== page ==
The groomer shaved my dog!
A few hours after dropping off your pup for grooming you get a call that he is ready to be picked up. When you arrive you're taken aback by the creature in front of you; where did all of his fluff go?! Why does he look like a rat? I have had this scenario play out more than a few times in my career. Chances are your groomer did not shave your dog simply because they are lazy or dislike him. In most cases it is the most caring choice we make with your pets comfort in mind.
To understand why we shave dogs, we need to understand why it is the safest option. Tangled hair that is not combed through regularly can turn into matting. Matting is commonly found around the joints and behind the ears (known colloquially as 'love mats' from your caring ear rubs). They are essentially clumps of tightly tangled hair that can spread throughout their body. A dog with matting may chew, scratch or bite at themselves. Oil, dirt, debris and friction all contribute to matting. The longer matting is ignored the worse it gets. A small tangle on a leg can develop into a mat that can then encase the entire leg leading to sores and potentially cutting off circulation.
Why do we shave them?
Imagine neglecting to brush your own hair for 4 months. Next, think about trying to get a comb from your roots to your ends without getting stuck on one tangle. Have you ever had your hair stylist get snagged during a blowout? Ouch! The main reason we will shave your dog is because it is extremely painful to demat them. Our blade needs to fit in the space between the mat and his skin. If we try to salvage the coat using a longer blade we are essentially tearing the hair from your dogs skin and risk slicing them open. The safest and most humane option is to shave them and start over - we will not cause your dog any unnecessary pain while they in our care no matter how long you plead with us. If your kids don't like Baxter when he's shaved put them to work with a slicker brush and comb.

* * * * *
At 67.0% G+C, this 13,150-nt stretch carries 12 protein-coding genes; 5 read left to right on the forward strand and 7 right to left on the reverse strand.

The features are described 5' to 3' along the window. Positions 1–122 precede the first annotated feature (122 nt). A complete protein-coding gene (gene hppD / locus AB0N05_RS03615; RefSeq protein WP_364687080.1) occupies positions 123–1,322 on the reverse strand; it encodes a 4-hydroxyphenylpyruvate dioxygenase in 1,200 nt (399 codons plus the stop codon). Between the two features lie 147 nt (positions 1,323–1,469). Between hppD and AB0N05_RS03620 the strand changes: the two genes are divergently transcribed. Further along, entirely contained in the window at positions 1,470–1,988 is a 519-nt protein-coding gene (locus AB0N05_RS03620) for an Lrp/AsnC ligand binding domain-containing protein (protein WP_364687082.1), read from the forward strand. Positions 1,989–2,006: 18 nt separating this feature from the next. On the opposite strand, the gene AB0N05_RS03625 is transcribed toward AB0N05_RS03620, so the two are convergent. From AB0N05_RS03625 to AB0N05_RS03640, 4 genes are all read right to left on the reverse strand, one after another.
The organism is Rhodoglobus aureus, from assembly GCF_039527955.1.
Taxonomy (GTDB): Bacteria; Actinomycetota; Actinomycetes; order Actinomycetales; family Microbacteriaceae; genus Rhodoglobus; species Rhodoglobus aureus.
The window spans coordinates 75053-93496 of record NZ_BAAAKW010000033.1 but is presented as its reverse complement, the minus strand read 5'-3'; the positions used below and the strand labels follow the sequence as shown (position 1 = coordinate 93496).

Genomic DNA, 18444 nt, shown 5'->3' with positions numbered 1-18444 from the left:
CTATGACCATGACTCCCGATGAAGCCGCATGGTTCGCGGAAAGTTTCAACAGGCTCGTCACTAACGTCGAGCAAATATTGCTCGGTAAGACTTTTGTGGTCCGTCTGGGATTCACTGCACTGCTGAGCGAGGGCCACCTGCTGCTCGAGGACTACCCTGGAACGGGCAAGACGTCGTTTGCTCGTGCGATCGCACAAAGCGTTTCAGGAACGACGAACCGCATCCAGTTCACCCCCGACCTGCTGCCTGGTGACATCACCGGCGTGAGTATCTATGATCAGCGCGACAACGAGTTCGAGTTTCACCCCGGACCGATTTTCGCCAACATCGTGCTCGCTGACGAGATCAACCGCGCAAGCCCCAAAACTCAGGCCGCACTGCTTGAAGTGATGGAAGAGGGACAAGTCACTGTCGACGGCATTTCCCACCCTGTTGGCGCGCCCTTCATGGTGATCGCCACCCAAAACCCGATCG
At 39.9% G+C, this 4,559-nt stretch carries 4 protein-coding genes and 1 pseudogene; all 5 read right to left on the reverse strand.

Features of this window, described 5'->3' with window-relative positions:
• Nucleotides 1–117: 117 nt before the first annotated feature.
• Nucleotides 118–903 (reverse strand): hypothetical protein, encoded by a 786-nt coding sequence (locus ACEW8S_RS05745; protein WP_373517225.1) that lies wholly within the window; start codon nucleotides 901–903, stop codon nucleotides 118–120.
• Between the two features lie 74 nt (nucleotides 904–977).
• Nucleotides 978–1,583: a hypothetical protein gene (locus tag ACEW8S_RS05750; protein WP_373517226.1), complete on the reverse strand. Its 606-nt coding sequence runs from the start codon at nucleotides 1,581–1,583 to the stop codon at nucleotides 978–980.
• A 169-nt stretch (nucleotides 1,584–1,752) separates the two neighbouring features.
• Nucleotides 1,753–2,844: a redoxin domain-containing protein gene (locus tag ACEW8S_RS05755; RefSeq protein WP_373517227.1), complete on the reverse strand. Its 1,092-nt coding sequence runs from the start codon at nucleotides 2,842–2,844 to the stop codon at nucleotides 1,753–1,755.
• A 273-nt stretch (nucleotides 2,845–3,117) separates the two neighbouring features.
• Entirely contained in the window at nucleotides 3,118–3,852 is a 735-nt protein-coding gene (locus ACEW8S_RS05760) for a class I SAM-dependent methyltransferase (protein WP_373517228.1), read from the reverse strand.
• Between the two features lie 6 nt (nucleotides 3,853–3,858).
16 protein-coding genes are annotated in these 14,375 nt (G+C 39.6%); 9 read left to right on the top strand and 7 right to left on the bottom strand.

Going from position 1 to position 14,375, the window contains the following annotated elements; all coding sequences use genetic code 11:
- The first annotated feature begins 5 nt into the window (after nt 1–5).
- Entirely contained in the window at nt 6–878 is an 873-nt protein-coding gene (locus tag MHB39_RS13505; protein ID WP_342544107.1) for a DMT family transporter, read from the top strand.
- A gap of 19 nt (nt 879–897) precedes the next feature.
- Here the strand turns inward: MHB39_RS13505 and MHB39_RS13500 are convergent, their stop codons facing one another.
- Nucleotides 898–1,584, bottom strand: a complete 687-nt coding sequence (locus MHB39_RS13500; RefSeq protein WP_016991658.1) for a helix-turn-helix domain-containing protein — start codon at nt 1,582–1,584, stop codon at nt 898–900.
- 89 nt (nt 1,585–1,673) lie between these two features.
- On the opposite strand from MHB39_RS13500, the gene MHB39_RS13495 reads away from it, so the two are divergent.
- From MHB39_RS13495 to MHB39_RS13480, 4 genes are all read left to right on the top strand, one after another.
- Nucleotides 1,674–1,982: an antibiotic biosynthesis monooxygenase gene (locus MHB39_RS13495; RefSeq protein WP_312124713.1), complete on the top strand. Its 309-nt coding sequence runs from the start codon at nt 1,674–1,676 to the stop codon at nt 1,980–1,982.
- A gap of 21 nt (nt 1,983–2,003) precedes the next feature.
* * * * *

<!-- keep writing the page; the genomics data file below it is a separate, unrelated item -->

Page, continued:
There are many ways to prevent or limit matting between grooms. Make sure to use a comb and pull it from their skin all the way through the coat. I speak with a lot of clients that slicker brush the top coat but leave a wooly, matted web of hair next to the skin. Trust me, I have heard it all. We went away for the weekend and left him with my sister and this is what happened! or He went out to the bathroom and came back in like this! There is no need to be embarrassed or use the same story as everyone else; any professional groomer will be more than happy to show you correct brushing techniques and recommend a schedule to maintain the hairstyle you prefer for your pup. Regular professional grooming is key if you don't want to comb at home. I see most of my fluffier clients every 4-6 weeks and they have little to no matting; it's very easy to achieve a cute teddy bear style on them.
Please remember that we love our furry clients and our career but we are not miracle workers. In some cases mat removal is possible but it is time consuming, expensive, and can cause damage to the skin and coat. Don't get upset and storm out of our salon, we really do want nothing but the best for your pet and would love to work with you to achieve the look you want.